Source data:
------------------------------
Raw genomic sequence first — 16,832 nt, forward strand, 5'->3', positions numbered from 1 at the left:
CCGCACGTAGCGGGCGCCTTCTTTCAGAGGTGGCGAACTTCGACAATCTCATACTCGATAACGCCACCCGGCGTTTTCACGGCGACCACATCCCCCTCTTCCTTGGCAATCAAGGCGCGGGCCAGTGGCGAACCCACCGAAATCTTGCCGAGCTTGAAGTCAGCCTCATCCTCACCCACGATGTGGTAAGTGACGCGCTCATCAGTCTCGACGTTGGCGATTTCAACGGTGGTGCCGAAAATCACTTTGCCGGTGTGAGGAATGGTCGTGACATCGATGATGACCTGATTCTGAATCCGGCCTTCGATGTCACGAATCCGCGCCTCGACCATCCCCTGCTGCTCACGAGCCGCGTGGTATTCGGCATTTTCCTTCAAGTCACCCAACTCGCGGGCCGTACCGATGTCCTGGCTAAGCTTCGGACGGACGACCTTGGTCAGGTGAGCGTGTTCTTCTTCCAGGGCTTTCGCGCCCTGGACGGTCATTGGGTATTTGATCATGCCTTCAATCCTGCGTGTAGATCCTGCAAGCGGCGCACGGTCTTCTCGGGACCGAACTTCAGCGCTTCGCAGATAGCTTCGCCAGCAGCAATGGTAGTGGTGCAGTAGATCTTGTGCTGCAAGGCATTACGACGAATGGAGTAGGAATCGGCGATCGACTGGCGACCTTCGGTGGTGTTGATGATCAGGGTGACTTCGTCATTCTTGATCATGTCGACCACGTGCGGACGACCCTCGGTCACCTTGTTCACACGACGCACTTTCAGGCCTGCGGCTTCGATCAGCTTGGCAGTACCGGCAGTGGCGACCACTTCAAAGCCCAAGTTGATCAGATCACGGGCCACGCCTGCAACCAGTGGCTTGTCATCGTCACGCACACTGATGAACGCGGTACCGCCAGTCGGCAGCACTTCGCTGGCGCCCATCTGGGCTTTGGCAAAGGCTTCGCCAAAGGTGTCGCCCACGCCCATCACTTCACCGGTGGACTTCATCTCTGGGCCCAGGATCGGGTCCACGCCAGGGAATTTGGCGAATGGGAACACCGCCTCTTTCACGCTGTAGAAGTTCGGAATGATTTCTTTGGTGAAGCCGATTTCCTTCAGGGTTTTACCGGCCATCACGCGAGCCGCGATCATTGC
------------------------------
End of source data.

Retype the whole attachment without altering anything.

Raw genomic sequence first — 16,832 nt, forward strand, 5'->3', positions numbered from 1 at the left:
CCGCACGTAGCGGGCGCCTTCTTTCAGAGGTGGCGAACTTCGACAATCTCATACTCGATAACGCCACCCGGCGTTTTCACGGCGACCACATCCCCCTCTTCCTTGGCAATCAAGGCGCGGGCCAGTGGCGAACCCACCGAAATCTTGCCGAGCTTGAAGTCAGCCTCATCCTCACCCACGATGTGGTAAGTGACGCGCTCATCAGTCTCGACGTTGGCGATTTCAACGGTGGTGCCGAAAATCACTTTGCCGGTGTGAGGAATGGTCGTGACATCGATGATGACCTGATTCTGAATCCGGCCTTCGATGTCACGAATCCGCGCCTCGACCATCCCCTGCTGCTCACGAGCCGCGTGGTATTCGGCATTTTCCTTCAAGTCACCCAACTCGCGGGCCGTACCGATGTCCTGGCTAAGCTTCGGACGGACGACCTTGGTCAGGTGAGCGTGTTCTTCTTCCAGGGCTTTCGCGCCCTGGACGGTCATTGGGTATTTGATCATGCCTTCAATCCTGCGTGTAGATCCTGCAAGCGGCGCACGGTCTTCTCGGGACCGAACTTCAGCGCTTCGCAGATAGCTTCGCCAGCAGCAATGGTAGTGGTGCAGTAGATCTTGTGCTGCAAGGCATTACGACGAATGGAGTAGGAATCGGCGATCGACTGGCGACCTTCGGTGGTGTTGATGATCAGGGTGACTTCGTCATTCTTGATCATGTCGACCACGTGCGGACGACCCTCGGTCACCTTGTTCACACGACGCACTTTCAGGCCTGCGGCTTCGATCAGCTTGGCAGTACCGGCAGTGGCGACCACTTCAAAGCCCAAGTTGATCAGATCACGGGCCACGCCTGCAACCAGTGGCTTGTCATCGTCACGCACACTGATGAACGCGGTACCGCCAGTCGGCAGCACTTCGCTGGCGCCCATCTGGGCTTTGGCAAAGGCTTCGCCAAAGGTGTCGCCCACGCCCATCACTTCACCGGTGGACTTCATCTCTGGGCCCAGGATCGGGTCCACGCCAGGGAATTTGGCGAATGGGAACACCGCCTCTTTCACGCTGTAGAAGTTCGGAATGATTTCTTTGGTGAAGCCGATTTCCTTCAGGGTTTTACCGGCCATCACGCGAGCCGCGATCATTGC